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Born in LaCrosse, Wisconsin, he grew up in Minnesota, where he attended grade school and high school, in the Twin City area. in 1941 he enrolled in Aeronautical Engineering at the University of Minnesota where he finished his freshman year and enlisted in the Navy during World War II. He spent four years in the Navy the last two of which was called the B-12 program, a Naval College training program. As a part of that program he was sent to Purdue University where he continued in Aeronautical Engineering. Unable to accomplish his degree at that time, he received his reserve ensign's commission and served for a short time as an ensign at the Naval Air Station at Jacksonville, Florida. Upon discharge in late 1946 he returned to Purdue and graduated in the spring of 1947. His intent was to be an Aeronautical Engineer. Just before graduation, he heard Mr. William F. Windget of Engineering Research Associates Incorporated (ERA) of St. Paul, Minnesota, was going to be on campus to interview graduates, and he was interested in talking to people whose degree was aeronautical engineering. He signed up for an interview and met Mr. Windget, who presented him with a job offer during the interview. He described ERA and told him of the other engineers, William Norris and Seymour Cray who also came from the Navy, and that this company was to be an engineering company to serve other companies who weren't sufficiently large enough to have first class engineering skills. It was to be a multi-disciplined company so that it would have a broad range of these skills to sell, and one of the areas in the program was an aeronautical group. He gave him the names of Dr. B. H. T. Lindquist, who headed that department and a couple of other people, and he said that his first assignment would be to write technical manuals. Engineering Research Associates (ERA) worked on a number of seemingly unrelated projects in the early 1950s. One of these was one of the first commercial stored program computers, the 36-bit ERA 1103. The machine was built for the Navy, which intended to use it in their non-secret code-breaking centers. ERA was known for their numerical computers, but as the market expanded they became better known for their drum memory systems. In the early 1950s a minor political debate broke out in Congress about the Navy essentially "owning" ERA, and the ensuing debates and legal wrangling left the company drained of both capital and spirit. In 1952, Parker sold ERA to Remington Rand. He became frustrated with the firm after it was sold to Remington Rand in 1952 because management had failed to coordinate the activities of ERA and an earlier acquisition, the Eckert-Mauchly Computer Company. In 1957, he, Norris and Cray, along with financier Bud Ryden, made their next big impact on modern computing technology when they launched Control Data Corporation. As Control Data’s first Marketing Director, he helped influence many of their earliest innovations, including their first computer system, the CDC 1604. Control Data is widely credited with developing the world’s first super computer and eventually spawned Cray Research. Some years later he and Ryden returned to their entrepreneurial roots to form Midwest Technical Development Corporation, only the second Venture Capital group in the United States. MTDC invested heavily in the exploding electronics market. Their investments in National Semiconductor, Telex and other electronics innovators would foster many technological breakthroughs, including the Hard Disk Drive present in every personal computer today. It was during this time that he recognized that credit card commerce was on the verge of exploding. The problem was that production of cards was slow and labor intensive. His expertise in computing and printing technology told him that it was possible to make machine readable cards in a mass production environment. In 1969 he followed this vision and created Datacard Group. In the early days, Datacard Group engineers partnered with strategists and engineers from the world’s leading financial institutions and retail organizations to achieve what seemed impossible. They integrated the efficiency of mass production with the precision required for one-to-one personalization to create the world’s first high-speed credit card personalization system, ushering in the modern era of credit card commerce. This system was capable of creating up to 1500 personalized embossed cards per hour.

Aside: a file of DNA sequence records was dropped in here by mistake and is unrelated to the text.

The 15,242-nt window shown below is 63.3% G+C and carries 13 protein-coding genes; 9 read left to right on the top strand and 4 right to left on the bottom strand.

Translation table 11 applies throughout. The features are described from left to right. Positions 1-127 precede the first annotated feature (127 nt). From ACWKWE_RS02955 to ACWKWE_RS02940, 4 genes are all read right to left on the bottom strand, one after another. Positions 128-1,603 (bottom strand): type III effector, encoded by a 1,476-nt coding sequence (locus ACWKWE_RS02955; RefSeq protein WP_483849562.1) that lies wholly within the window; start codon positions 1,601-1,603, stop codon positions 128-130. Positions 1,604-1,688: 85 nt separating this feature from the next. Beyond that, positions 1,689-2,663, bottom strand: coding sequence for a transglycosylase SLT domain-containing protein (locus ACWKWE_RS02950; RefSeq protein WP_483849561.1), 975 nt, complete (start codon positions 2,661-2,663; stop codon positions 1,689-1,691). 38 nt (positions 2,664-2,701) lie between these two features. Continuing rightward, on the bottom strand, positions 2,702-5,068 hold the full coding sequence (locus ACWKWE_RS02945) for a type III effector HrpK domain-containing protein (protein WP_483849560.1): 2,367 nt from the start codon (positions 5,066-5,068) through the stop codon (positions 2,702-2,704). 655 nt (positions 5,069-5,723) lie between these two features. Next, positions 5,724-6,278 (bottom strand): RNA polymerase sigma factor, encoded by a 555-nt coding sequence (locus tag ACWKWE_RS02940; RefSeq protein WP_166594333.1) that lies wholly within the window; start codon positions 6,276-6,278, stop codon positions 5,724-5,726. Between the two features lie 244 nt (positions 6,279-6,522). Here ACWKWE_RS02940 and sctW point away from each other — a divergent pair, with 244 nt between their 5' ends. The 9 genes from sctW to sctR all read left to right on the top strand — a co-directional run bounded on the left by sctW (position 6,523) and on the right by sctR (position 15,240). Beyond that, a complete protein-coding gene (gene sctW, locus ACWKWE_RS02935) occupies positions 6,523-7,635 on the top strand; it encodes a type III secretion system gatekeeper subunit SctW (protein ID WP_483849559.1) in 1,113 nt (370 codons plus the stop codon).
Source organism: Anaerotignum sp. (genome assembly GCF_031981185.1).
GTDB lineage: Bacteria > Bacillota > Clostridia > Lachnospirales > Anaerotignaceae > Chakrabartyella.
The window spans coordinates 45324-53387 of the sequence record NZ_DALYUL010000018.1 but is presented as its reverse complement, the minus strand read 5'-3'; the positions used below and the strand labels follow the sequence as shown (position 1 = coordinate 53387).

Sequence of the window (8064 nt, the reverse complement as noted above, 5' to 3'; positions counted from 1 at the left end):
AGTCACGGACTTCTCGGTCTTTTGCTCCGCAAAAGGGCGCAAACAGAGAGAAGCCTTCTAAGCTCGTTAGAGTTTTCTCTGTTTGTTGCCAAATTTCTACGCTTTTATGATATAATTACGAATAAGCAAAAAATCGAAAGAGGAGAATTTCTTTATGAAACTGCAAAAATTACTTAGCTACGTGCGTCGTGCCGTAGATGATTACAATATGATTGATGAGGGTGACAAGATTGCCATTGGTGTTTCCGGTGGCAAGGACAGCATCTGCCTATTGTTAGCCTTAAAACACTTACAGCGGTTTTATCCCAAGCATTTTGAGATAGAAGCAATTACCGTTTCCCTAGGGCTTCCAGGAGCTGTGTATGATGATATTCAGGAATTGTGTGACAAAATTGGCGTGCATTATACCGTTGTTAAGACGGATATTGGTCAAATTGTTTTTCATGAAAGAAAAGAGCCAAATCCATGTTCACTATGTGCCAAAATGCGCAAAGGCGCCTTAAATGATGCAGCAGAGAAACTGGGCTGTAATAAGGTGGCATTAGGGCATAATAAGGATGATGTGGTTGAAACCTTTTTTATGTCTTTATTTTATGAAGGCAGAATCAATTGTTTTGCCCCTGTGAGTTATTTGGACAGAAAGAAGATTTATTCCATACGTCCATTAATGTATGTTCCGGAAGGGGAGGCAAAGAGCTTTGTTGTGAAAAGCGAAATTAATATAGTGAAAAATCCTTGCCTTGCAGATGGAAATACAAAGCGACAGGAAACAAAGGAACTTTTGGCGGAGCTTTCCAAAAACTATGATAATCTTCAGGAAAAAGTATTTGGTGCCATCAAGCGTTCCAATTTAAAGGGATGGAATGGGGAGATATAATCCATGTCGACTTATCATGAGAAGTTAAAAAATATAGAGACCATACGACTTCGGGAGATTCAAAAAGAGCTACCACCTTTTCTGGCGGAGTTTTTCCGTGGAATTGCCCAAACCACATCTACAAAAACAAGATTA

• Noted For:

    Co-founder of Data Card Corporation, his expertise in computing and printing technology led him to envision the world’s first high speed credit card personalization system, ushering in the modern era of credit card commerce
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